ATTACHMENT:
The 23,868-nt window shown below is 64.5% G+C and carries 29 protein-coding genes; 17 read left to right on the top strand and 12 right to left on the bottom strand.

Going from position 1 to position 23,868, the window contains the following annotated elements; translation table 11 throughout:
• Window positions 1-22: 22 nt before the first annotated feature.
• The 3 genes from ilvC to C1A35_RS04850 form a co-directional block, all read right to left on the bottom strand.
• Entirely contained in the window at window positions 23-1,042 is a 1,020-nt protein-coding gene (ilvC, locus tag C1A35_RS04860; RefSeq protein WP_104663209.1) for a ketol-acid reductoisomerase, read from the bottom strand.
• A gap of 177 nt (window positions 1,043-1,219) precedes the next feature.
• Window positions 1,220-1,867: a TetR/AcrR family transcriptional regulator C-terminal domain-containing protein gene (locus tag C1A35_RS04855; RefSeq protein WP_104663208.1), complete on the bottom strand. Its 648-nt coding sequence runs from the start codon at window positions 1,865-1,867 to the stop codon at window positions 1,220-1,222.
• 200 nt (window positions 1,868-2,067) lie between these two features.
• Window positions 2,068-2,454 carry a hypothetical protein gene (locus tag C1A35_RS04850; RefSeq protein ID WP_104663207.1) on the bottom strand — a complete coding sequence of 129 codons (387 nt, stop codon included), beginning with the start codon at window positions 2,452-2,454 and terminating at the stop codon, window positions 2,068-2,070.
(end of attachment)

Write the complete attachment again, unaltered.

The 23,868-nt window shown below is 64.5% G+C and carries 29 protein-coding genes; 17 read left to right on the top strand and 12 right to left on the bottom strand.

Going from position 1 to position 23,868, the window contains the following annotated elements; translation table 11 throughout:
• Window positions 1-22: 22 nt before the first annotated feature.
• The 3 genes from ilvC to C1A35_RS04850 form a co-directional block, all read right to left on the bottom strand.
• Entirely contained in the window at window positions 23-1,042 is a 1,020-nt protein-coding gene (ilvC, locus tag C1A35_RS04860; RefSeq protein WP_104663209.1) for a ketol-acid reductoisomerase, read from the bottom strand.
• A gap of 177 nt (window positions 1,043-1,219) precedes the next feature.
• Window positions 1,220-1,867: a TetR/AcrR family transcriptional regulator C-terminal domain-containing protein gene (locus tag C1A35_RS04855; RefSeq protein WP_104663208.1), complete on the bottom strand. Its 648-nt coding sequence runs from the start codon at window positions 1,865-1,867 to the stop codon at window positions 1,220-1,222.
• 200 nt (window positions 1,868-2,067) lie between these two features.
• Window positions 2,068-2,454 carry a hypothetical protein gene (locus tag C1A35_RS04850; RefSeq protein ID WP_104663207.1) on the bottom strand — a complete coding sequence of 129 codons (387 nt, stop codon included), beginning with the start codon at window positions 2,452-2,454 and terminating at the stop codon, window positions 2,068-2,070.